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Three Things: Rutgers 61, Indiana 50

That’s that — for the season, at least. Is it the end of the Archie Miller era? If so, it was a fitting conclusion.

NCAA Basketball: Big Ten Conference Tournament-Rutgers vs Indiana Aaron Doster-USA TODAY Sports

The boos rained down, the shots did not, and No. 10 Indiana’s short stay at the Big Ten Tournament ended with a 61-50 loss to No. 7 Rutgers.

That’s it. That’s the season. Now we wait. Up next is an offseason full of questions, the most important of which — the one with the expensive (correct) answer — will be weighed by athletic director Scott Dolson in the coming days and weeks.

In the meantime, here are Three Things:

A strong start, then ... well ... the same ol’, same ol’

Hey, those first 10 or so minutes were fun, huh? It was an aggressive start on both ends for Indiana, which dictated tempo and scored eight of its first 11 points at the rim, then seized upon a flurry of early steals on the other side of the floor.

For those first 10 or so minutes, things were good. And yet, all the while, you knew better than to trust this team. With good reason. Much like the last time these schools met, a double-digit IU lead evaporated late in the half. At one stage in Rutgers’ comeback, the Scarlet Knights drained six straight shots, including 3-pointers by Ron Harper and Jacob Young, to get within a point and force IU to call timeout with two minutes left in the half.

On the way to taking a 33-32 halftime lead, Rutgers scored 22 points over its final 13 possessions of the half, while Indiana went the final 2:46 of the period without a single point.

If only that were the lone scoring drought of the night!

IU went without a field goal over the final 9:50 of regulation

Ah-ha! Yes! That’s the kind of dry spell we all know and love! In a season full of them, the Hoosiers snuck one more in before they cleaned out their lockers. Playin’ the hits on a Thursday, eh Arch?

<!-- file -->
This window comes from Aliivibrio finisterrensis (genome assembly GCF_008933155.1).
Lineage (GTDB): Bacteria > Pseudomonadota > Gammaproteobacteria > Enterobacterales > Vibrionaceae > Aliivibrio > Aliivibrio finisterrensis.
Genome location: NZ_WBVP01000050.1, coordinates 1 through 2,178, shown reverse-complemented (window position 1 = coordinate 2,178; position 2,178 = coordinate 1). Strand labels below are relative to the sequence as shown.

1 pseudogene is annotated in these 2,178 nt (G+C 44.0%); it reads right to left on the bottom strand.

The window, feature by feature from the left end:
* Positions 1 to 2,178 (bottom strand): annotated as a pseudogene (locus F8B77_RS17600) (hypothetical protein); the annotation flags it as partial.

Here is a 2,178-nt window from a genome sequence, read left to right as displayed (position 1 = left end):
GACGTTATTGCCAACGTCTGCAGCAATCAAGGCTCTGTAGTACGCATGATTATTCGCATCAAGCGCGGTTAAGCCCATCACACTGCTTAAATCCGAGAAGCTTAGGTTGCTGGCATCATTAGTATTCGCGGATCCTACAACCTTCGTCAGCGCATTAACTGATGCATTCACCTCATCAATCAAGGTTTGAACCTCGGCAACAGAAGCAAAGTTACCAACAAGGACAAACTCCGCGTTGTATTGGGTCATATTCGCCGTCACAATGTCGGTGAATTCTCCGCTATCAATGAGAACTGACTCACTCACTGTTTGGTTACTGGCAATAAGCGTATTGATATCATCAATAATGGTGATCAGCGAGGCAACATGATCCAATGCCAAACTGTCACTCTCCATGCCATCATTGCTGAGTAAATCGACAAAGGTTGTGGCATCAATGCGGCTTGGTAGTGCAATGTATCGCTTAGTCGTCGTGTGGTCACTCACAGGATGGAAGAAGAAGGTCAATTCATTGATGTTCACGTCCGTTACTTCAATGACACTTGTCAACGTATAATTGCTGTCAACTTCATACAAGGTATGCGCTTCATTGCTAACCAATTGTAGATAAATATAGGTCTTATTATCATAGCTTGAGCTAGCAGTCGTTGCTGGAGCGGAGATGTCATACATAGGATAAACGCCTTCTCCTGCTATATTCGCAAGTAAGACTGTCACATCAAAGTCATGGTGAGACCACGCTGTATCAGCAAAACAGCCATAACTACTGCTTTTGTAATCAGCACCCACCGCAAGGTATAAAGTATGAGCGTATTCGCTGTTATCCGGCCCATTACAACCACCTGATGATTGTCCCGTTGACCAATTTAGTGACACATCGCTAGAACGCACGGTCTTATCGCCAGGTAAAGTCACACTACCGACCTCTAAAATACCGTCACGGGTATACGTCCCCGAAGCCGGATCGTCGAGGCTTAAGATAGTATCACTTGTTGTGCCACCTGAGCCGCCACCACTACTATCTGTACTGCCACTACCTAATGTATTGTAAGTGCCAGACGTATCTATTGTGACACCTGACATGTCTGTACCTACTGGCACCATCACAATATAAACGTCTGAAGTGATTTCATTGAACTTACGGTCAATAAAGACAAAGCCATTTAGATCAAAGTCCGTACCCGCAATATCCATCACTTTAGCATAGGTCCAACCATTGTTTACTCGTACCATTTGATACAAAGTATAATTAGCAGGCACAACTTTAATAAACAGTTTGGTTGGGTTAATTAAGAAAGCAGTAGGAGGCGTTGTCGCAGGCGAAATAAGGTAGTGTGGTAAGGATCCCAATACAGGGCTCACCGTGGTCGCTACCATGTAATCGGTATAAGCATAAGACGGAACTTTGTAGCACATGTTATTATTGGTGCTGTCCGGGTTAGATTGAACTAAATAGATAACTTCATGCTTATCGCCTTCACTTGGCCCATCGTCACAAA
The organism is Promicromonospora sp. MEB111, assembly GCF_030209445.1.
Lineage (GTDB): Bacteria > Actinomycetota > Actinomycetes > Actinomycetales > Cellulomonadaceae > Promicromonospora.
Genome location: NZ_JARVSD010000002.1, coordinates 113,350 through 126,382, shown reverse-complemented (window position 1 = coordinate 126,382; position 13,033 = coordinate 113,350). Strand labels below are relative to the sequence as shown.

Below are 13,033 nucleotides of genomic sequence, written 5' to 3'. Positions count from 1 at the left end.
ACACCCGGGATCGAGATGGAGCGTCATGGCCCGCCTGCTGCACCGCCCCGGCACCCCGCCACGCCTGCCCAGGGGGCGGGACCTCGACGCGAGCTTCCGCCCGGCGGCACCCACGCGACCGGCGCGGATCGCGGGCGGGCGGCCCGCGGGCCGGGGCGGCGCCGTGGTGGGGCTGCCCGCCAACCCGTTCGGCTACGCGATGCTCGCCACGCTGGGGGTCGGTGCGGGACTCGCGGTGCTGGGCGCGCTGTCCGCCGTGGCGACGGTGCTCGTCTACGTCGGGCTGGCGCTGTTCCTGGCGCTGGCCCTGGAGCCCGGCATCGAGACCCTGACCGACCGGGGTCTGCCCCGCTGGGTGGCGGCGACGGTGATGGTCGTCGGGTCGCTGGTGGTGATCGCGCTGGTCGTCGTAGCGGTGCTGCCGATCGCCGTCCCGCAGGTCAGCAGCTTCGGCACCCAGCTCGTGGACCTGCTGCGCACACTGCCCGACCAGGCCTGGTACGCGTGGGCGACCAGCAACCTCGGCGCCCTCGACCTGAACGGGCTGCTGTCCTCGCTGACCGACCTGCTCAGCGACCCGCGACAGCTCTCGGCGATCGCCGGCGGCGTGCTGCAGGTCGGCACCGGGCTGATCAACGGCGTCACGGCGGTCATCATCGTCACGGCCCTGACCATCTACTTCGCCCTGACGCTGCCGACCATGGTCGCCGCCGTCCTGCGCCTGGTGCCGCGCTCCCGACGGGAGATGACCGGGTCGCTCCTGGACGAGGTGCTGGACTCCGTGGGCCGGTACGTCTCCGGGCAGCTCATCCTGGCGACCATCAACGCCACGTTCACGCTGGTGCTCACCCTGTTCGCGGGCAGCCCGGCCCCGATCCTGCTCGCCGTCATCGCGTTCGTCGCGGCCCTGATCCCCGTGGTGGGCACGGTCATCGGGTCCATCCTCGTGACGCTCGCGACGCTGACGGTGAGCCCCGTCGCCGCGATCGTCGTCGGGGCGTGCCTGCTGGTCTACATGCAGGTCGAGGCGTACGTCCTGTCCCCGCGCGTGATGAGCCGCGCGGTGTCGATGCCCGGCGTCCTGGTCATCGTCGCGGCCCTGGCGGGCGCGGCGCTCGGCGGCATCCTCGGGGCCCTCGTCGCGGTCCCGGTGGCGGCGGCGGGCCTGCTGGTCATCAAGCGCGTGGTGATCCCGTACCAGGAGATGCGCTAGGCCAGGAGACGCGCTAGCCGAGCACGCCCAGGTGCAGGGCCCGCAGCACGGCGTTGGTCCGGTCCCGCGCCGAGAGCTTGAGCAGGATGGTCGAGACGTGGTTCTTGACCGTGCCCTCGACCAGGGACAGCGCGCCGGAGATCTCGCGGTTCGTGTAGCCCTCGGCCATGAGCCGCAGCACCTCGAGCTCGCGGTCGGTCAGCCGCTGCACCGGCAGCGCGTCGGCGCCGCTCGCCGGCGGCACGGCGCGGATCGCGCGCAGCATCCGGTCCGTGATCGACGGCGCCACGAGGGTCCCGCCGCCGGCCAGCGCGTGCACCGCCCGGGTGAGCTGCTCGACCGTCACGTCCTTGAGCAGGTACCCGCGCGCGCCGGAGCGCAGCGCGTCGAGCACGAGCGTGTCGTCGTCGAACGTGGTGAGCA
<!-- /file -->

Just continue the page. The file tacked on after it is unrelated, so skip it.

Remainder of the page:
The Hoosiers missed each of their final 14 attempts from the field, whiffing on bunnies, floaters, pull-ups, 3-pointers — everything, really. Actually, it was kind of impressive. You know what’s even more impressive? IU’s consistency down the stretch of Miller’s fourth season.

Not only did Indiana finish the season on a six-game losing streak, the Hoosiers were held under .90 points per possession over the final five contests, per the Bart Torvik database. Not even the 2008-09 team had a streak of offensive futility that went on for that long.

The shooting was bad on Thursday (37.5% FG, 12.5% 3PT), just as it was bad for most of the year. And the year before. And the year before that. And so on. Over their final three games of this season, the Hoosiers shot just 15% (9-for-59) from beyond the arc to lower their season rate to 32.4%. Do you remember what IU shot from distance last year? 32.6%.

Oh, and the free throws. IU made only six of the 15 it shot on Thursday. For the season, the Hoosiers finished with a success rate of 66.5% Do you remember what IU shot from distance last year? 67.9%.

As Andy Wittry outlined the other day, things are only getting worse on that end of the floor in the Miller era. And things sure were bad on Thursday.

C’mon man

We’re gonna go full-armchair bench boss here for a moment, because there was a key sequence around the under-8 timeout that surely had Your Dad screaming at the TV.

There were two media timeouts in quick succession with eight minutes left. Trayce Jackson-Davis needed a breather — he was tugging at his jersey — so he got one. Problem was, he couldn’t get back into the game soon enough. After the second of those media timeouts, IU had a lineup of Al Durham, Armaan Franklin, Trey Galloway, Race Thompson and Jordan Geronimo on the floor. But you really can’t afford to play a lineup of Al Durham, Armaan Franklin, Trey Galloway, Race Thompson and Jordan Geronimo. It’s nothing personal. Rather, those collective skill sets simply aren’t going to yield the necessary production.

Meanwhile, on the other end, Rutgers got a couple quick drive-and-kick 3-pointers from Paul Mulcahy, who was wide open in the corner for both of those deep balls. At the same time, Jackson-Davis was waiting at the scorer’s table to check in. Not great!

Yeah, Jackson-Davis needed a blow, but man, you gotta get him back on the floor. Perhaps call a timeout after your mish-mash lineup goes 0-for-5 on the offensive side and then leaves Mulcahy untouched in the corner? Yeesh.

Alas. So it goes.

And now we wait.